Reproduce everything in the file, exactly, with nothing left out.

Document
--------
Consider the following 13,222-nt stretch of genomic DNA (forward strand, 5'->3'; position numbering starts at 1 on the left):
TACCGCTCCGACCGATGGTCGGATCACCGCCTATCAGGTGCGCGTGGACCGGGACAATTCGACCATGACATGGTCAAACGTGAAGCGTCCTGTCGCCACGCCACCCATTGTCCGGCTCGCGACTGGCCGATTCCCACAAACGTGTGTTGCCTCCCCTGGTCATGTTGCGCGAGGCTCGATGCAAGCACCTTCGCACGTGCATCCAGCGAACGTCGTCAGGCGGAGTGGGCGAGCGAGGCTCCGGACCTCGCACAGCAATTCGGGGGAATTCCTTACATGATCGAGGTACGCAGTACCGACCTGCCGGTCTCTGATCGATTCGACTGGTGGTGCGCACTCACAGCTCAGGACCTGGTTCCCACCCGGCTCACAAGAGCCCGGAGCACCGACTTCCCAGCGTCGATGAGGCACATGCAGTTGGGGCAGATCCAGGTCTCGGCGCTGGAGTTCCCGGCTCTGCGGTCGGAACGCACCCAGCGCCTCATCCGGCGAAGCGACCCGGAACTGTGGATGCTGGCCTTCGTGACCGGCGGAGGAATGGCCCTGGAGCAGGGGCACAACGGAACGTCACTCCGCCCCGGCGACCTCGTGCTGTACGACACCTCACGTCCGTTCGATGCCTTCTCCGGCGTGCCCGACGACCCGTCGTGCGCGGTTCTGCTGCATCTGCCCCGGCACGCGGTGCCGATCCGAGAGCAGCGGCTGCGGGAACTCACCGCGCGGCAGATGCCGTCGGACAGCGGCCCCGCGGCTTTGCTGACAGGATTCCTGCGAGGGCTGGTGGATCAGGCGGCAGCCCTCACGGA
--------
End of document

Consider the following 13,222-nt stretch of genomic DNA (forward strand, 5'->3'; position numbering starts at 1 on the left):
TACCGCTCCGACCGATGGTCGGATCACCGCCTATCAGGTGCGCGTGGACCGGGACAATTCGACCATGACATGGTCAAACGTGAAGCGTCCTGTCGCCACGCCACCCATTGTCCGGCTCGCGACTGGCCGATTCCCACAAACGTGTGTTGCCTCCCCTGGTCATGTTGCGCGAGGCTCGATGCAAGCACCTTCGCACGTGCATCCAGCGAACGTCGTCAGGCGGAGTGGGCGAGCGAGGCTCCGGACCTCGCACAGCAATTCGGGGGAATTCCTTACATGATCGAGGTACGCAGTACCGACCTGCCGGTCTCTGATCGATTCGACTGGTGGTGCGCACTCACAGCTCAGGACCTGGTTCCCACCCGGCTCACAAGAGCCCGGAGCACCGACTTCCCAGCGTCGATGAGGCACATGCAGTTGGGGCAGATCCAGGTCTCGGCGCTGGAGTTCCCGGCTCTGCGGTCGGAACGCACCCAGCGCCTCATCCGGCGAAGCGACCCGGAACTGTGGATGCTGGCCTTCGTGACCGGCGGAGGAATGGCCCTGGAGCAGGGGCACAACGGAACGTCACTCCGCCCCGGCGACCTCGTGCTGTACGACACCTCACGTCCGTTCGATGCCTTCTCCGGCGTGCCCGACGACCCGTCGTGCGCGGTTCTGCTGCATCTGCCCCGGCACGCGGTGCCGATCCGAGAGCAGCGGCTGCGGGAACTCACCGCGCGGCAGATGCCGTCGGACAGCGGCCCCGCGGCTTTGCTGACAGGATTCCTGCGAGGGCTGGTGGATCAGGCGGCAGCCCTCACGGA